I did never see such pitiful rascals.
Tut, tut, good enough to toss; food for powder,
food for powder. They'll fill a pit as well as
better. Tush, man, mortal men, mortal men. (4.2.65-68)

Falstaff's attitude toward the rag-tag soldiers he has amassed is a bit startling, but unsurprising given the corrupt enlistment practices we saw in the previous passage. Here, Falstaff refers to his "pitiful" troops as food for gun "powder," men who will fill a "pit" as good as anything else. On the one hand, we could argue that Falstaff's attitude is despicable and cold – a reminder that we shouldn't feel sorry for him when Hal treats him cruelly. (In Henry IV Part 2 Hal banishes Falstaff outright.) On the other hand, we could say that Falstaff's crude honesty is honest and perhaps no different from that of any other character who leads foot soldiers into battle. (When Hotspur decides to lead his troops into battle despite being terribly outnumbered, are his actions any different?) Some literary critics argue that, in a play where powerful noblemen are always attempting to elevate the horrors of war to something "honorable," Falstaff is the only character that calls it like it is. (Check out our thoughts on what Falstaff has to say about the notion of "honor" by reading "Quotes" for the theme of "Principles.") Of course, there are lots of other ways to interpret this moment. How do you read this passage? Is Falstaff revolting? Refreshingly frank? Some combination of the two? Or, something else entirely? How would you stage this moment if you were a director?

Nay, before God, Hal, if Percy be alive, thou
gett'st not my sword; but take my pistol, if thou
Give it to me. What, is it in the case?
Ay, Hal, 'tis hot, 'tis hot. There's that will
   sack a city.
                    The Prince draws it out, and finds it
                                            to be a bottle of sack

What, is it a time to jest and dally now? (5.3.53-59)

Here, the play's comedic and serious elements collide (pun intended). When Hal asks to borrow Falstaff's weapon and is given a bottle of sweet wine instead, Hal says Falstaff's comedic antics are completely inappropriate. There's a time and place to "jest and dally," but for Prince Hal, it's not on the field of battle.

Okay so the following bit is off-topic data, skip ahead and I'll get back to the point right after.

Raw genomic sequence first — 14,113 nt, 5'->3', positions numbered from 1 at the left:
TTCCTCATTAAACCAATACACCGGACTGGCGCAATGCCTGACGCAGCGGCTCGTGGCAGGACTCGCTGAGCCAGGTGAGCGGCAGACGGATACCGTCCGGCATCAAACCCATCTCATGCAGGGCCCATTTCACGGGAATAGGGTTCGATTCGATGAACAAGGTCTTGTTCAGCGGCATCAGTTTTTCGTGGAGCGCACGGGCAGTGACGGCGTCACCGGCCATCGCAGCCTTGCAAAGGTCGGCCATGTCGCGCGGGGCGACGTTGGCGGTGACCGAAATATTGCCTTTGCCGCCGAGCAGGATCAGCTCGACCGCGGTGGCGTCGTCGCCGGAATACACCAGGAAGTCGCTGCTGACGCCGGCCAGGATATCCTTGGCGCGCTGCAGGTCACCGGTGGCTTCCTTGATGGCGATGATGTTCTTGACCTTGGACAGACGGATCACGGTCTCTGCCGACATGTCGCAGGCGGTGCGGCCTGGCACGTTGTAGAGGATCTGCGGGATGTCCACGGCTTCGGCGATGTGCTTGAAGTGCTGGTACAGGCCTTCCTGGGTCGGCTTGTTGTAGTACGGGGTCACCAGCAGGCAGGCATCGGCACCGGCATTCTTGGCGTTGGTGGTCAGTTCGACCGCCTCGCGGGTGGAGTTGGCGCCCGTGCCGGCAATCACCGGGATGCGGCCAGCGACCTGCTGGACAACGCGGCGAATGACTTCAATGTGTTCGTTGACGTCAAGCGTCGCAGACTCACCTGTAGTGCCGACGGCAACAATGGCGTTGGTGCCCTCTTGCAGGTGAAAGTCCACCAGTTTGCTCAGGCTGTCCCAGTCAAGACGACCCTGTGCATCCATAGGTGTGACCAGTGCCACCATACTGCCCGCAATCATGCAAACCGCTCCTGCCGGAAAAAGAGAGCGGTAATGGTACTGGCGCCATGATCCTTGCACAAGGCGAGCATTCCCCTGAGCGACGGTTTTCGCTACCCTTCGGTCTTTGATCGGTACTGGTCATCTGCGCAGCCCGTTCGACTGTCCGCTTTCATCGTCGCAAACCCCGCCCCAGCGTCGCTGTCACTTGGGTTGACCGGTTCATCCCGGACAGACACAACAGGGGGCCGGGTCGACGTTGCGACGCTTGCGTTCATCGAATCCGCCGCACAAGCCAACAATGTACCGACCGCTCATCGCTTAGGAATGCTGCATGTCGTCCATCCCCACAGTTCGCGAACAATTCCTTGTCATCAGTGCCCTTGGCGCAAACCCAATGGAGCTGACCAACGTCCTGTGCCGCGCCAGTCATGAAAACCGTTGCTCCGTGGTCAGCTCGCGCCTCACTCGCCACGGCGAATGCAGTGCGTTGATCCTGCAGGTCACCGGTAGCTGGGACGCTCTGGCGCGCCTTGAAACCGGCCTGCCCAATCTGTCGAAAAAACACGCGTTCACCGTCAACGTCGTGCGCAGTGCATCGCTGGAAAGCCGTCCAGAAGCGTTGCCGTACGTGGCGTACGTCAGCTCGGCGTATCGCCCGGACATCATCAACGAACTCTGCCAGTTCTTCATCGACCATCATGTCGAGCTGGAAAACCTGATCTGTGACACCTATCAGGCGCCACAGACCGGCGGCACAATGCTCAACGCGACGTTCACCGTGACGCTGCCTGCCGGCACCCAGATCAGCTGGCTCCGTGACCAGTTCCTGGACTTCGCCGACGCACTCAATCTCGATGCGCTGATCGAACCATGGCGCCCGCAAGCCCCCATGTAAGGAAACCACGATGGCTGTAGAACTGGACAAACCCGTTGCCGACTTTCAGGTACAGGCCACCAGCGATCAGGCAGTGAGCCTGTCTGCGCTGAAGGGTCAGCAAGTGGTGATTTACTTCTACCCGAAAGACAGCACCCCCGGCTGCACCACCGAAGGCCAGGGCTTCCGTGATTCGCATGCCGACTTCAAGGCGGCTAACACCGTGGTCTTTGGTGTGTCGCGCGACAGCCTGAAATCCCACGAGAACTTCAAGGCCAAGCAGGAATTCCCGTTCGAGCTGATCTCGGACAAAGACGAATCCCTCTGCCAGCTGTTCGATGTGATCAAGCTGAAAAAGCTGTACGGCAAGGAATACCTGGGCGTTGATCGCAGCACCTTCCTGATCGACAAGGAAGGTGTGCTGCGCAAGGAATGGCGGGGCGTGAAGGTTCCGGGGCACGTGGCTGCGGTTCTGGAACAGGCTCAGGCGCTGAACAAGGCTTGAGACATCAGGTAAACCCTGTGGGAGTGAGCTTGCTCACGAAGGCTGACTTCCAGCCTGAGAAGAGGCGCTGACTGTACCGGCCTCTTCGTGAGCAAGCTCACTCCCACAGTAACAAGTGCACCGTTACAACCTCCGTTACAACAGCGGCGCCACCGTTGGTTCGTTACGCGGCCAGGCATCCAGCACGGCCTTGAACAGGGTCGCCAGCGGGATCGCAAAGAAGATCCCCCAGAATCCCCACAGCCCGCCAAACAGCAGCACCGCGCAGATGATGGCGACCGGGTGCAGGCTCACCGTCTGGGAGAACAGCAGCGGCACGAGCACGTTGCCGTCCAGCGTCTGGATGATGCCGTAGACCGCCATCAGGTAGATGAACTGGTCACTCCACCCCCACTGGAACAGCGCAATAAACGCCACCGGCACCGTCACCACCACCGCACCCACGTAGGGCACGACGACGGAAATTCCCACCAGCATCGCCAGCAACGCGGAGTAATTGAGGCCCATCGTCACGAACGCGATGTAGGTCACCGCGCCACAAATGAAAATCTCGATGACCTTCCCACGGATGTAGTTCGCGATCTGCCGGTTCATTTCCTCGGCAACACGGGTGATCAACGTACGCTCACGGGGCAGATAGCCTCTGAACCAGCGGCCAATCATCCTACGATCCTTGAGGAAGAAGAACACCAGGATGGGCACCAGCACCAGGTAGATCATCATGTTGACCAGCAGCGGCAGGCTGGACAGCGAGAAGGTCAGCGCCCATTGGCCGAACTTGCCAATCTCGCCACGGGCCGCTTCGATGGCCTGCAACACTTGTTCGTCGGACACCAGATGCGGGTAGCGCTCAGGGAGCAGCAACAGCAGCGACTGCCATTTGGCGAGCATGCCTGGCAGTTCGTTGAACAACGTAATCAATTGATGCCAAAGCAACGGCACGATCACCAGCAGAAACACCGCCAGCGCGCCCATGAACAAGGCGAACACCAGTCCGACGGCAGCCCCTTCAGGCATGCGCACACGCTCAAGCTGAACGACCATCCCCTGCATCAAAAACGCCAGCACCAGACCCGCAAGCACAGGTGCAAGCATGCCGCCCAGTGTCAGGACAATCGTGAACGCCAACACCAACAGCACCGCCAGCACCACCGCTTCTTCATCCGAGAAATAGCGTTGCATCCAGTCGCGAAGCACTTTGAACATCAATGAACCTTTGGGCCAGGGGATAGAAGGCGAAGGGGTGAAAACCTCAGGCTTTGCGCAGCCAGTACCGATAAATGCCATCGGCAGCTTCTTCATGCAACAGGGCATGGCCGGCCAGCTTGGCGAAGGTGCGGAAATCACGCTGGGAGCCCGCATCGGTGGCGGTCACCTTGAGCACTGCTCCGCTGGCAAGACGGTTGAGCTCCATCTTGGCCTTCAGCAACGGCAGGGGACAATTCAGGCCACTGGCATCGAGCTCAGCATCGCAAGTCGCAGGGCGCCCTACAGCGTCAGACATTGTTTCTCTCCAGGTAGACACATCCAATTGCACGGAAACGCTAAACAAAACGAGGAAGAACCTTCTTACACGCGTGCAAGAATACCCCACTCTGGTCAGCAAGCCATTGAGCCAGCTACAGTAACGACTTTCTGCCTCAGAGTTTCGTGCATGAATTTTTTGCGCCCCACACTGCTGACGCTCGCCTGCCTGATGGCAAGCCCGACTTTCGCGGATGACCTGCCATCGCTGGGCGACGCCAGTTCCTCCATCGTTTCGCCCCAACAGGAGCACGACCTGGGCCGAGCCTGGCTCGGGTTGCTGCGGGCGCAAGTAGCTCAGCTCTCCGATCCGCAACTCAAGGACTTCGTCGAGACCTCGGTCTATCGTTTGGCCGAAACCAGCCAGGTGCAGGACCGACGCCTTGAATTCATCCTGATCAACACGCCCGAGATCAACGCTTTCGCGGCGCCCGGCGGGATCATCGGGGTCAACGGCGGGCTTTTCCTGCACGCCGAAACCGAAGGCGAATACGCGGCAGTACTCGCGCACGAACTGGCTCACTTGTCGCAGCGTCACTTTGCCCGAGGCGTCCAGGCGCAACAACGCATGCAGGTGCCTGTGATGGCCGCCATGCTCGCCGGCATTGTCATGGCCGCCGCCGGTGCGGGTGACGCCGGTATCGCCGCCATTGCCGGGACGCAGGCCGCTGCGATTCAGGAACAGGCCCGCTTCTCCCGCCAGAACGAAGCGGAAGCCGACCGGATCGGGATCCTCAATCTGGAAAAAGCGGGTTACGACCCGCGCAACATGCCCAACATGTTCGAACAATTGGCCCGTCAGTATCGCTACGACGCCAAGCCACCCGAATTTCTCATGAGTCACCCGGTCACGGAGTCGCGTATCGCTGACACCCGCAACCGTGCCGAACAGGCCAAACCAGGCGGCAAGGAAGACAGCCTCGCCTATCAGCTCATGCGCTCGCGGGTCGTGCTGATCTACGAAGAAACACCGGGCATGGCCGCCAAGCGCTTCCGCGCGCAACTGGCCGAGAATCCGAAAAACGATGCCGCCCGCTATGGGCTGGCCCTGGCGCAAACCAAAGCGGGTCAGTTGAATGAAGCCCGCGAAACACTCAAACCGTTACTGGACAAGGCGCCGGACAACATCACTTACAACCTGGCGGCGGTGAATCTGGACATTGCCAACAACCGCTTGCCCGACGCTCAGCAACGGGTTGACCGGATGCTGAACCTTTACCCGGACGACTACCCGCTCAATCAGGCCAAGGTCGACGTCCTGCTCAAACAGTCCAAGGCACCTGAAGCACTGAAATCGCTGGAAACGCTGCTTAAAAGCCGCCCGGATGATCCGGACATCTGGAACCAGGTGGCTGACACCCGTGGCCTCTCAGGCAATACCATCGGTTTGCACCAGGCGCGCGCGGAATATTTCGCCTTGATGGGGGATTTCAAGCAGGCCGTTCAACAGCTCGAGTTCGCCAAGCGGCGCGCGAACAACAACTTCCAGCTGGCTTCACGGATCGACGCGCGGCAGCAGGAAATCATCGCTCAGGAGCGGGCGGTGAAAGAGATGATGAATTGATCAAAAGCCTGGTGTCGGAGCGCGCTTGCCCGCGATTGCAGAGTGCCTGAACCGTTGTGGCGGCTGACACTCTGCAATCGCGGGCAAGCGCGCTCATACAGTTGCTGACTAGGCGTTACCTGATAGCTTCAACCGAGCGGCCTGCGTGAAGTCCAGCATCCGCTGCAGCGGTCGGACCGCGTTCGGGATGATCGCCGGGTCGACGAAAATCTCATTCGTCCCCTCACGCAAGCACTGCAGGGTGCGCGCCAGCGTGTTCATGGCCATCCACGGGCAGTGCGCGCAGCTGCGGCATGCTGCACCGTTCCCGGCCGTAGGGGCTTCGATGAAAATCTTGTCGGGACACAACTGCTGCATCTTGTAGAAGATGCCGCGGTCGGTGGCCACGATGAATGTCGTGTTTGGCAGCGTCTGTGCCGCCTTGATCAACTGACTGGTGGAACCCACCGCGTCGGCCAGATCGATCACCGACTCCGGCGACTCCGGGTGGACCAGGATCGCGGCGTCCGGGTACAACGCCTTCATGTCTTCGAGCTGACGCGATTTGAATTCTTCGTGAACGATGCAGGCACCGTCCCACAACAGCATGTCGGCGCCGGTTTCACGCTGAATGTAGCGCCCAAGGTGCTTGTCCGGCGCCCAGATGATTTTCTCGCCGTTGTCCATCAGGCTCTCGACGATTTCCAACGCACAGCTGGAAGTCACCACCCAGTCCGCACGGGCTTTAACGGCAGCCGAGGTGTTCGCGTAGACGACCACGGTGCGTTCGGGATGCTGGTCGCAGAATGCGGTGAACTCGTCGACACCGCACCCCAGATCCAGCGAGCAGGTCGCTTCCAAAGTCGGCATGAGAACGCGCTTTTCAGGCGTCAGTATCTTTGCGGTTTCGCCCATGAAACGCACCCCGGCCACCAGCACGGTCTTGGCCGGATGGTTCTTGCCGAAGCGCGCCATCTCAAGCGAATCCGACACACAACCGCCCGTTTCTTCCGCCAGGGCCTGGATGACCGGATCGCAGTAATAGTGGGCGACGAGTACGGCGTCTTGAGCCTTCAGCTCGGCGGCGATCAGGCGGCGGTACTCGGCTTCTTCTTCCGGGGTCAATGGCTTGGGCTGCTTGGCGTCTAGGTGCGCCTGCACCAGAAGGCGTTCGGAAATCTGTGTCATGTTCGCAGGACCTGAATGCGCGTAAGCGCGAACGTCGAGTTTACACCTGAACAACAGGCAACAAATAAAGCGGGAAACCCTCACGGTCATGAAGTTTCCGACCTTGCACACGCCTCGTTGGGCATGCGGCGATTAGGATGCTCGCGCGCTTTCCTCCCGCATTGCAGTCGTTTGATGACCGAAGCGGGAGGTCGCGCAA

We, on the other hand, may find Falstaff's joke amusing for the way it depends on his pun that his bottle of wine could "sack" a town ("sack" is a kind of sweet wine and also a word meaning to pillage or plunder). The implication being that warfare causes a kind of devastating "hangover" that's a lot like the effects of binge drinking. (This pun may also suggest that the rebels' instigation of civil war and Falstaff and Hal's rebellious tavern carousing really aren't so different. For more on this see "Rules and Order.")

In any case, this passage marks an important moment for Prince Hal (who has already promised to abandon his old friend back in Act 2, Scene 4). As Hal moves closer and closer to redeeming himself and his lost "honour," we're reminded that the prince must leave his old friend and his rebellious past behind if he is to become an effective political leader.

Stay, and breathe awhile.
Thou hast redeemed thy lost opinion
And showed thou mak'st some tender of my life,
In this fair rescue thou hast brought to me.
O God, they did me too much injury
That ever said I hearkened for your death.
If it were so, I might have let alone
The insulting hand of Douglas over you,
Which would have been as speedy in your end
As all the poisonous potions in the world,
And saved the treacherous labor of your son. (5.4.47-57)

For Prince Hal, who saves his father from certain death at the hands of Douglas, courage on the battlefield marks an important the moment when Hal "redeems" himself in the eyes of his father. (We talk more about this in our section on "Principles.") In this passage we can also see that part of Henry's former distrust of his son is related to the rumors that Hal was waiting for his father's death and the moment when he could inherit the throne. For more on this, check out our discussion of "Family."